FIGS. 1-9 show a number of exemplary integrated-circuit assemblies, which taken collectively and sequentially, illustrate an exemplary method of the present invention. The method, as shown in FIG. 1, a cross-sectional view, begins with a known integrated-circuit assembly or structure 10, which can be within any integrated circuit, an integrated memory circuit, for example. Assembly 10 includes a substrate 12. The term “substrate,” as used herein, encompasses a semiconductor wafer as well as structures having one or more insulative, semi-insulative, conductive, or semiconductive layers and materials. Thus, for example, the term embraces silicon-on-insulator, silicon-on-sapphire, and other advanced structures.
Substrate 12 supports a number of integrated elements 14, such as transistors 14 a and 14 b. Transistors 14 a and 14 b are covered by a 100-to-500 nanometer-thick, insulative layer 16, which, for example, comprises a silicon oxide. Layer 16 is planarized using chemical-mechanical polishing or other suitable technique. A silicon-nitride layer 17, 50-nanometers thick, covers layer 16. Extending through layers 16 and 17 are two tungsten vias (or contact plugs) 16 a and 16 b electrically connected to respective transistors 14 a and 14 b. Although omitted from FIGS. 1-9 for clarity, assembly 10 preferably includes a titanium-silicide diffusion barrier between vias 16 a and 16 b and transistors 14 a and 14 b.
FIG. 2 shows that the first step of the exemplary method entails forming an insulative layer 18 atop layer 17. Examples of suitable insulative materials include silicon oxides, such as silicon dioxide, and polymeric materials, such as polyimides. As used herein, the term “polymeric” encompasses organic polymers, organic oligomers, and organic monomers. Collectively, these may be described as materials containing one or more mer units having a carbon-chain backbone. In addition, “polymeric” encompasses materials having properties similar to those of organic polymers. For instance, organic polymers characteristically have high ductility, low elastic modulus, low compressive-yield strength, and/or low thermal-expansion coefficients. Moreover, as used herein, polymeric encompasses polymer precursors, or bases.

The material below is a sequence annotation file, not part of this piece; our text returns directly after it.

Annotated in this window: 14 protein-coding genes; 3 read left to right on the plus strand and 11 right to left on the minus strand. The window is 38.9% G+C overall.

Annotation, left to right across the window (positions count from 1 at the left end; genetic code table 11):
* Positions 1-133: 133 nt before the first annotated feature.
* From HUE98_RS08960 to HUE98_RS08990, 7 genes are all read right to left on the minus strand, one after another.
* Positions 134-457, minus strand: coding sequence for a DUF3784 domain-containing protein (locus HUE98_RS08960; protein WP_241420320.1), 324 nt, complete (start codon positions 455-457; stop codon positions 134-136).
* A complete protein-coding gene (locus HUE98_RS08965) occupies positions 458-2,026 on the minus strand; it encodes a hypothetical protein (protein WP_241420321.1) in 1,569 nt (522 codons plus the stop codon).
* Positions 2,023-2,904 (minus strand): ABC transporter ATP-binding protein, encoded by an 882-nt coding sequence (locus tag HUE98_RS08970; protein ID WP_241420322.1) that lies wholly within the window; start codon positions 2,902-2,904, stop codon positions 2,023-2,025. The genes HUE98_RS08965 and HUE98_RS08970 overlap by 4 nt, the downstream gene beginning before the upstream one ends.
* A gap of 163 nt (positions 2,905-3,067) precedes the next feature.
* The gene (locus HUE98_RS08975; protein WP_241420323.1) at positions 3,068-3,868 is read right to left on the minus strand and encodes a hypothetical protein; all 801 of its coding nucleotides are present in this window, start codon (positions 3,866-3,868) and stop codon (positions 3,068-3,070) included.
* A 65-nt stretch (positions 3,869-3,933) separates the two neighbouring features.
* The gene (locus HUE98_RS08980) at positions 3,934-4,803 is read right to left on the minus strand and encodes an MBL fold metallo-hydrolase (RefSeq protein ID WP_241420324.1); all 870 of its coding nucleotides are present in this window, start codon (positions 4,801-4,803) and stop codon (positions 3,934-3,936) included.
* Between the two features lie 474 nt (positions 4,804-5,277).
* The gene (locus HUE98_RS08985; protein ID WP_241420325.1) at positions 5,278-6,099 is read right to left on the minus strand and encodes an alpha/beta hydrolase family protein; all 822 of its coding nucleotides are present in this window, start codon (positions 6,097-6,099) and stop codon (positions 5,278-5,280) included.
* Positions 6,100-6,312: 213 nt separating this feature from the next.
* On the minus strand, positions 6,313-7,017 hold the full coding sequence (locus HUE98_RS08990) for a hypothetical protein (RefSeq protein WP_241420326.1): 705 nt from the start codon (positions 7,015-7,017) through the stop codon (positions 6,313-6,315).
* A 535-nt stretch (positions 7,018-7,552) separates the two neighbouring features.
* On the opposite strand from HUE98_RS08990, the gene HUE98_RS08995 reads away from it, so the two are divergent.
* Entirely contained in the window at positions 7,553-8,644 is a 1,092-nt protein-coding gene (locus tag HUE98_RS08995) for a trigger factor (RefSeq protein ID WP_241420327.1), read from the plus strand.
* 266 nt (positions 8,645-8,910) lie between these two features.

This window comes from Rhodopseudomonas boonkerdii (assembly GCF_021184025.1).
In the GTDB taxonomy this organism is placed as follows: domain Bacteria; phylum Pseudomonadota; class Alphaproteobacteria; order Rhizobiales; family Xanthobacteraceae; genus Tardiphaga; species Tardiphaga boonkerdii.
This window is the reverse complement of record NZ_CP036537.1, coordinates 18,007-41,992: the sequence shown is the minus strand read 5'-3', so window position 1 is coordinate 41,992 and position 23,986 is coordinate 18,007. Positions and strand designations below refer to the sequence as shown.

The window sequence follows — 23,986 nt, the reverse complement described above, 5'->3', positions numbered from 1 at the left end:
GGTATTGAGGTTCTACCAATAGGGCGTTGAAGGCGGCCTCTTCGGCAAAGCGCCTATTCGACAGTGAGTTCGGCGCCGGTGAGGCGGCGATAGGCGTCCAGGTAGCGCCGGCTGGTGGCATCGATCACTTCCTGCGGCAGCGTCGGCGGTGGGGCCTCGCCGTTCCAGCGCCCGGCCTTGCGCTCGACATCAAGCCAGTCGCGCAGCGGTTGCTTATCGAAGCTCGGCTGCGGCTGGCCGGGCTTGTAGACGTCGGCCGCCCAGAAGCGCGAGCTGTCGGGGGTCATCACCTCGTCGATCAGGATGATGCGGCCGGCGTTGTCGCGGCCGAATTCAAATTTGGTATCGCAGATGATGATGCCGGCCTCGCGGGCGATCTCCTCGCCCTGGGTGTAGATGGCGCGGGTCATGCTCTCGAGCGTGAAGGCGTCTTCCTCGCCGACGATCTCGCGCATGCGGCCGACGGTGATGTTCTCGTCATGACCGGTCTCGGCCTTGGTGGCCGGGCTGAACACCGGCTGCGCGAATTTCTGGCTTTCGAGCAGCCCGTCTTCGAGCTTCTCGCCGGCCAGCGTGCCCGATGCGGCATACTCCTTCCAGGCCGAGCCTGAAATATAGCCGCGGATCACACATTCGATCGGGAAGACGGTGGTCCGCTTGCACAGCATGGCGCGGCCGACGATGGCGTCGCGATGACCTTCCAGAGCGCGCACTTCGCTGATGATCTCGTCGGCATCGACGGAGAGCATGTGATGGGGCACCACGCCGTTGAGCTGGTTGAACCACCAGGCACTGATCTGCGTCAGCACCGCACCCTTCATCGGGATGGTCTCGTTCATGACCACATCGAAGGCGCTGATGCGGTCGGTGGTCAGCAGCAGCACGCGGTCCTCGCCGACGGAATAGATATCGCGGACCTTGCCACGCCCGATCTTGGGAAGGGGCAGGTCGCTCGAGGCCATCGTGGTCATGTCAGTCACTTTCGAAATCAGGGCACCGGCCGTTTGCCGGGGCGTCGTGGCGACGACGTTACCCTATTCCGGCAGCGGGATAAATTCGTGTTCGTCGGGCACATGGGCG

The exemplary embodiment forms insulative layer 18 using a non-acid polymeric precursor, that is, a precursor with a pH greater than about 6, and follows a three-stage curing process which makes layer 18 resistant to oxidation reactions with metals such as copper. For more details on this polymer formation, see U.S. patent application Ser. No. 09/128,859 entitled Copper Metallurgy in Integrated Circuits which is incorporated herein by reference. Unlike conventional polymeric processing, this procedure inhibits undesirable increases in the dielectric constant of the resulting polymeric layer and thus yields faster, more efficient interconnect structures. However, the invention encompasses an unlimited number of insulative materials and procedures for making them.
The next step, shown also in FIG. 2 but best illustrated in the FIG. 3 top view, is to form a mask, or stencil, 20 on layer 18, using any suitable masking material and technique, for example, photoresist and conventional photolithography. Although mask 20, in the exemplary embodiment, is a single-layer structure, other embodiments provide a composite mask structure consisting of two or more photoresist layers with a non-resist material, such as silicon nitride, between each pair of photoresist layers.